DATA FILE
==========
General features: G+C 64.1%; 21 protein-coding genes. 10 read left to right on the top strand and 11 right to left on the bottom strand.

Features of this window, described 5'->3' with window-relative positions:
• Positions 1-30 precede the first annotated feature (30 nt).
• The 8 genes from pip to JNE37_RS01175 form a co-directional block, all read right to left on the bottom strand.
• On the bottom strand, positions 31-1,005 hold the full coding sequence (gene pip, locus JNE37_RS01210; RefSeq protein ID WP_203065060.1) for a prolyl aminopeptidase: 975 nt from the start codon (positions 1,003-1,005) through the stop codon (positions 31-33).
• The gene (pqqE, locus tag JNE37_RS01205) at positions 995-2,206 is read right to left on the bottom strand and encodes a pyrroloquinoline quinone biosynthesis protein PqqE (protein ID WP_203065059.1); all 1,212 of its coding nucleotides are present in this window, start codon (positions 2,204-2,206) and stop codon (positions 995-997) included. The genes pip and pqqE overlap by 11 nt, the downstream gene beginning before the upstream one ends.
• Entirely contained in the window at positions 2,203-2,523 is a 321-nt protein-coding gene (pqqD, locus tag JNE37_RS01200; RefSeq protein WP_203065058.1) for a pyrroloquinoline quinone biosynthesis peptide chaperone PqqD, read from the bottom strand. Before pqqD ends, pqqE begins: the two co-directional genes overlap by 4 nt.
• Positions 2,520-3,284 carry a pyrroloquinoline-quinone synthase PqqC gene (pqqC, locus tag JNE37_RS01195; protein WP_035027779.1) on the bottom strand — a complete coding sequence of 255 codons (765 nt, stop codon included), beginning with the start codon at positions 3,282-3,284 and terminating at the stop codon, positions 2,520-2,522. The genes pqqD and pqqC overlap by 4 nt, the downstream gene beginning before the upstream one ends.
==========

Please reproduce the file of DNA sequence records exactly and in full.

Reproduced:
General features: G+C 64.1%; 21 protein-coding genes. 10 read left to right on the top strand and 11 right to left on the bottom strand.

Features of this window, described 5'->3' with window-relative positions:
• Positions 1-30 precede the first annotated feature (30 nt).
• The 8 genes from pip to JNE37_RS01175 form a co-directional block, all read right to left on the bottom strand.
• On the bottom strand, positions 31-1,005 hold the full coding sequence (gene pip, locus JNE37_RS01210; RefSeq protein ID WP_203065060.1) for a prolyl aminopeptidase: 975 nt from the start codon (positions 1,003-1,005) through the stop codon (positions 31-33).
• The gene (pqqE, locus tag JNE37_RS01205) at positions 995-2,206 is read right to left on the bottom strand and encodes a pyrroloquinoline quinone biosynthesis protein PqqE (protein ID WP_203065059.1); all 1,212 of its coding nucleotides are present in this window, start codon (positions 2,204-2,206) and stop codon (positions 995-997) included. The genes pip and pqqE overlap by 11 nt, the downstream gene beginning before the upstream one ends.
• Entirely contained in the window at positions 2,203-2,523 is a 321-nt protein-coding gene (pqqD, locus tag JNE37_RS01200; RefSeq protein WP_203065058.1) for a pyrroloquinoline quinone biosynthesis peptide chaperone PqqD, read from the bottom strand. Before pqqD ends, pqqE begins: the two co-directional genes overlap by 4 nt.
• Positions 2,520-3,284 carry a pyrroloquinoline-quinone synthase PqqC gene (pqqC, locus tag JNE37_RS01195; protein WP_035027779.1) on the bottom strand — a complete coding sequence of 255 codons (765 nt, stop codon included), beginning with the start codon at positions 3,282-3,284 and terminating at the stop codon, positions 2,520-2,522. The genes pqqD and pqqC overlap by 4 nt, the downstream gene beginning before the upstream one ends.